I have been polite and courteous to all of our Representatives, including the Speaker. In fact, in early February when I first approached Speaker Mickelson on this bill to schedule an appointment to speak to him – it was Speaker Mickelson, that after asking if I was the “gun guy,” began ranting about how he would do “everything he could to kill our bill,” and then kicked me out of his office before even giving me the courtesy of allowing me to personally introduce myself. To be fair, I did ask him if I could at least introduce myself after he asked me to leave – which he allowed me, and then showed me the door. Even further, after Speaker Mickelson was absent in House State Affairs all morning on Feb. 15, walked in on our bill – without hearing testimony – only to vote “No.” And then, today, in his introduction of HB 1200 – a bill designed to intimidate members of organizations by compelling the disclosure of their affiliation – Speaker Mickelson named the organization I represent by name, clearly directing his intimidation efforts at our organization and attempting to shift the discussion to an ad hominem attack on our organization – not the issue or policy he presented.
In all of this – I have only asked vehemently that we only focus on the issue and to encourage Speaker Mickelson, our organization has simply reached out to his constituents about his actions and statements. If Speaker Mickelson doesn’t like hearing from his constituents, I believe there are other lines of work available for him to pursue where that isn’t a requirement.
I make no apology for continuing my oath to defend our Constitution and the rights within. I have done so honorably and I have no reason to apologize, nor do the people I represent [Jordan Mason, Facebook post, 2017.02.23].
The sad trend I see here is the gun absolutists unwillingness to compromise. Every little bill is a Constitutional crisis, a refighting of the Revolutionary War. Every tiny procedural delay is a sign of treason, a cause for mass electoral mobilization.
Get a grip, gun nuts. You’re already taking up more Legislative oxygen than your issue practically deserves. The concealed pistol permit is a reasonable requirement that helps us weed out bad actors. And the permit does not take away any of your Second Amendment rights: you can all strap a holster on your hip and proudly display your pistols around town all you want.
HB 1072’s delay is not the end of the world (though its provision allowing kids to carry concealed pistols with their parents could be the end of a few lives). HB 1072 is just another opportunity for impractical absolutists to grandstand about shiny toys that they will never use to resolve a policy debate, put food on the table, or raise anyone’s wages.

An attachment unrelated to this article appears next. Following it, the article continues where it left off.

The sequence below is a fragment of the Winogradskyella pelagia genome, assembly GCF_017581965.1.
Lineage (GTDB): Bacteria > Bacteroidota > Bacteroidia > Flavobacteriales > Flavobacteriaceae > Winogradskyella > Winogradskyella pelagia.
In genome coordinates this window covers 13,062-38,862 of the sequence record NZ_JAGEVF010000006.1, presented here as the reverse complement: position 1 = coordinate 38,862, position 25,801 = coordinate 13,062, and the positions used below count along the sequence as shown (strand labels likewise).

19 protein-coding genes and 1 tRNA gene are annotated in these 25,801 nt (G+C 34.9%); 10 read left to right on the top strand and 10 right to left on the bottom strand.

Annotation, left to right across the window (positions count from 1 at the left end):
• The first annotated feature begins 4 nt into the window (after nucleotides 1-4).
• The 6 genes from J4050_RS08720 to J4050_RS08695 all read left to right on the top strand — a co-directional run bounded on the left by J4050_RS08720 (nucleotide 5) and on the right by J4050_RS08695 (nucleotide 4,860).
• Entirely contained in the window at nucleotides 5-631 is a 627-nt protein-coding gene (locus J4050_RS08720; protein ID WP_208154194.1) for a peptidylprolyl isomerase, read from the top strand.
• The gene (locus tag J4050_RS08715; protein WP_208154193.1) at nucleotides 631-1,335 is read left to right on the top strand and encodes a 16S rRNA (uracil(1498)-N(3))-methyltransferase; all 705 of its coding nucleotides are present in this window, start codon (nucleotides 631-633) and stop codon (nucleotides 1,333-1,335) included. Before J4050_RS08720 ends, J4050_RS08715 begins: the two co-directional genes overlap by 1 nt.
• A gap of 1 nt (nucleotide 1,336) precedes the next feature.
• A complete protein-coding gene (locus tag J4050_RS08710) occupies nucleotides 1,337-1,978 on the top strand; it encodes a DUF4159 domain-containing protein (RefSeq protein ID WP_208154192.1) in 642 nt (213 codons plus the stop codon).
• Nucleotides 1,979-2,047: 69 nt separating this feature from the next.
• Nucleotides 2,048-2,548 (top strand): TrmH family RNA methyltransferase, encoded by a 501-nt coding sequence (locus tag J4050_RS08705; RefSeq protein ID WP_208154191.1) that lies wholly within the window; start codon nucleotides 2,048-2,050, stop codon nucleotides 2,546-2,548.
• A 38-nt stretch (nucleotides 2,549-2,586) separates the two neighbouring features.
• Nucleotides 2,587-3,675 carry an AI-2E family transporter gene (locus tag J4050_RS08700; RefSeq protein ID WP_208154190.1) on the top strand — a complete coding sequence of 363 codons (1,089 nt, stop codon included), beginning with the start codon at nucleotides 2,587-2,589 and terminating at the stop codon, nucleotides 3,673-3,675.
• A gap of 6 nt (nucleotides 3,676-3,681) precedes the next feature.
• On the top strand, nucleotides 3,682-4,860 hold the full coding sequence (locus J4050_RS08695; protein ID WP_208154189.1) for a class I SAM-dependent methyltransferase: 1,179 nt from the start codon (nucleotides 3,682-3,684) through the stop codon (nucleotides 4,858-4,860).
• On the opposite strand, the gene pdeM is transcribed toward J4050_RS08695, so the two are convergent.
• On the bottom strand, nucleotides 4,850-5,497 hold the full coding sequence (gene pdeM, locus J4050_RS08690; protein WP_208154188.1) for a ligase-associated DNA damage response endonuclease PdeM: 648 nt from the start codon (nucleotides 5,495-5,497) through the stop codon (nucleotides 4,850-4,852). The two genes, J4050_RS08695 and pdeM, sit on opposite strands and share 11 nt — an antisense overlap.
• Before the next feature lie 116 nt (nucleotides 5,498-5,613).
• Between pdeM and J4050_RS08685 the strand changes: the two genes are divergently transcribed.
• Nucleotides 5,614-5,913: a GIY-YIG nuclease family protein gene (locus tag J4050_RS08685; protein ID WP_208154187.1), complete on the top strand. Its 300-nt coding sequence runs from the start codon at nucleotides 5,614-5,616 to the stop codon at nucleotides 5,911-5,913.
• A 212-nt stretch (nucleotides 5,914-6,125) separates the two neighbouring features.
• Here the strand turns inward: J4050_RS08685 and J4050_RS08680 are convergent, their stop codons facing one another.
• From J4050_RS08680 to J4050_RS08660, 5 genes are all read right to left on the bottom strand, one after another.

Rookie Representative Drew Dennert (R-3/Aberdeen) brought House Joint Resolution 1001, a proposal to have us vote on adding the following language to our state constitution:
Hunting, fishing, and trapping wildlife is a valued part of our heritage that shall forever be preserved for the people; water, wildlife, and other natural resources held in the public trust shall be managed by law and regulation for the public good but do not create a right to trespass on private property except as allowed by law, regulation, easement, or contract [HJR 1001, Section 2, introduced 2017.01.20].
Useless macho bang-bang legislation usually gets a warm reception in Pierre. But after the National Association for Gun Rights, South Dakota Bowhunters, South Dakota Wildlife, and the South Dakota Izaak Walton League spoke in favor of HJR 1001, Big Ag raised its voice via the Farm Bureau, the Stock Growers, and the Corn Growers to oppose the hunt-fish-trap amendment on grounds of superfluity and unintended consequences to property rights.
Rep. David Lust (R-34/Rapid City) “quizzed” Rep. Dennert and asked, based on his Legislatively engaged family’s commitment to hunting and agriculture, which is more important to the Dennert family, the ability to work the land or the ability to hunt and fish. Rep. Dennert equivocated, saying both are equally important fundamental rights and that to this day some people still rely on hunting and fishing as their main source of food. Rep. Lust followed up, noting that “your grandfather is probably listening,” and insisted that Rep. Dennert choose. Thus boxed, Rep. Dennert acceded to the primacy of property rights.
In his later remarks, Rep. Lust acknowledged the “pleasure of putting a new legislator on the spot,” then explained his opposition to the NRA’s language:
There’s nothing in our constitution right now that guarantees someone the right to farm. There’s nothing in our constitution that guarantees someone the right to be a lawyer, nor to be a fireman, policeman. All of those we would all argue are foundational to—maybe not the lawyer part—is foundational to our society, right? If we don’t have something in our constitution on farming, on some people’s right to farm—and I think Representative Dennert answered the question properly and his grandfather would be proud—we don’t need to put things like this in our constitution [Rep. David Lust, remarks on HJR 1001, House State Affairs, 2017.01.25, timestamp 24:58].
Rep. Isaac Latterell (R-6/Tea?), a great fan of trivial constitutional grandstanding, tried to save his young Aberdeen friend’s constitutional diddling by amending HJR 1001 down to just its first 20 words. Rep. G. Mark Mickelson (R-13/Sioux Falls) stepped with a substitute motion to kill HJR 1001, and House State Affairs followed the Speaker. HJR 1001 failed 9–4, losing four sponsors (Bartling, Beal, Lust, and Qualm). Eight Republicans and one Democrat voted for a cleaner constitution and Bs on their NRA report card; three Republicans and one Democrat voted in favor of NRA-stroking constitutional clutter.